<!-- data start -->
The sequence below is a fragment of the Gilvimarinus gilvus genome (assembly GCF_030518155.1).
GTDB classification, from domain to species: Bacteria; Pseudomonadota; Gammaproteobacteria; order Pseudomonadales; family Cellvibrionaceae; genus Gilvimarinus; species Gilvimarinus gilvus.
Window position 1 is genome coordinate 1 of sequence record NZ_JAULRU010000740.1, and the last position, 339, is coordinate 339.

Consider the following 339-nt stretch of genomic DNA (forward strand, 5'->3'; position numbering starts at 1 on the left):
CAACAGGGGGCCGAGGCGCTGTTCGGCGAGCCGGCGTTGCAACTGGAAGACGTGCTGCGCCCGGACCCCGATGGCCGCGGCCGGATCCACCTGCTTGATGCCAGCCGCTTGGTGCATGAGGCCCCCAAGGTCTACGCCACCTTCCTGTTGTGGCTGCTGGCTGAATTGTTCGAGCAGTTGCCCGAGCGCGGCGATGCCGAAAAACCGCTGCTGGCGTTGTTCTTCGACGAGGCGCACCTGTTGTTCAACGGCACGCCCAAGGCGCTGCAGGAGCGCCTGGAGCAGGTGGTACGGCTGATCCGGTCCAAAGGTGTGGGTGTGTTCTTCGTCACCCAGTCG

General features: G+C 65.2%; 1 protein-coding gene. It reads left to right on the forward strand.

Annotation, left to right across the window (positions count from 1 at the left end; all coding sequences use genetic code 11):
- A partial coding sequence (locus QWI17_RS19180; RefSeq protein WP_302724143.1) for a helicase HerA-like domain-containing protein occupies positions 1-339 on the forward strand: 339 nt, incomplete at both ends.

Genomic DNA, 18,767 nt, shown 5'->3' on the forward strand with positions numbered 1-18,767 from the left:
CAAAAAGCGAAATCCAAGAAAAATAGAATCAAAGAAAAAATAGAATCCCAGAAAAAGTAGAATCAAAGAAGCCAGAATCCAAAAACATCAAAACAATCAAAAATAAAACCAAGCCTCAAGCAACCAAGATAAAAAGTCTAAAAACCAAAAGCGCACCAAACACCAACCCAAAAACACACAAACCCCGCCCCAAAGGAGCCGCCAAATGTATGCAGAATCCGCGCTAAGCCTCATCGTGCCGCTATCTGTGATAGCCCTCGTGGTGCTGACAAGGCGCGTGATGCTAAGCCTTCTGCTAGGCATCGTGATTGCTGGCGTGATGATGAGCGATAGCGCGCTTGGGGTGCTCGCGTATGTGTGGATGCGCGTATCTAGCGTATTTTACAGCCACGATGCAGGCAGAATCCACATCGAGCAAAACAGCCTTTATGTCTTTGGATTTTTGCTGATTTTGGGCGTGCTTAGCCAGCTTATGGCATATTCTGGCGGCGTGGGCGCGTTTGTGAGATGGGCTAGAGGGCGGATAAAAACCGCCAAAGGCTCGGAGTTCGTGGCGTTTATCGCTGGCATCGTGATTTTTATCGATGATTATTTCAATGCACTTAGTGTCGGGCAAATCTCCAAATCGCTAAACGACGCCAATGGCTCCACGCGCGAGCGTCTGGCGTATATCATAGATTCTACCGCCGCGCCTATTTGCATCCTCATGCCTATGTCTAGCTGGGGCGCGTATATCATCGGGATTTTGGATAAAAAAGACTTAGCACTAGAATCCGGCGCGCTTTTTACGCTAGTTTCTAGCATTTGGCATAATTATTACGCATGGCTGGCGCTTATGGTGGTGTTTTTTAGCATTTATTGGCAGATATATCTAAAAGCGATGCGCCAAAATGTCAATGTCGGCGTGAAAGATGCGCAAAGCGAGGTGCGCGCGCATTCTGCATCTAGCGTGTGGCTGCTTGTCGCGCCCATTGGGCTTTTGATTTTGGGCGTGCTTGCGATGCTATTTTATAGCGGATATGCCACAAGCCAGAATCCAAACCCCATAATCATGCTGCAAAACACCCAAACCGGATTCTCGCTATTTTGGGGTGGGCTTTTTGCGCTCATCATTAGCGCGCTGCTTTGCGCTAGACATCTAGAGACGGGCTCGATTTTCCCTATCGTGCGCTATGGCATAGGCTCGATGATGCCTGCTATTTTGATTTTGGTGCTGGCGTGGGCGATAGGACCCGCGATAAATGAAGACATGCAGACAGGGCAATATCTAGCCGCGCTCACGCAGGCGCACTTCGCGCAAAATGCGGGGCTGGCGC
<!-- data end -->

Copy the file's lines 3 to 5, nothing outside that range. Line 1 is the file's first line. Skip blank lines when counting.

Window position 1 is genome coordinate 1 of sequence record NZ_JAULRU010000740.1, and the last position, 339, is coordinate 339.

Consider the following 339-nt stretch of genomic DNA (forward strand, 5'->3'; position numbering starts at 1 on the left):
CAACAGGGGGCCGAGGCGCTGTTCGGCGAGCCGGCGTTGCAACTGGAAGACGTGCTGCGCCCGGACCCCGATGGCCGCGGCCGGATCCACCTGCTTGATGCCAGCCGCTTGGTGCATGAGGCCCCCAAGGTCTACGCCACCTTCCTGTTGTGGCTGCTGGCTGAATTGTTCGAGCAGTTGCCCGAGCGCGGCGATGCCGAAAAACCGCTGCTGGCGTTGTTCTTCGACGAGGCGCACCTGTTGTTCAACGGCACGCCCAAGGCGCTGCAGGAGCGCCTGGAGCAGGTGGTACGGCTGATCCGGTCCAAAGGTGTGGGTGTGTTCTTCGTCACCCAGTCG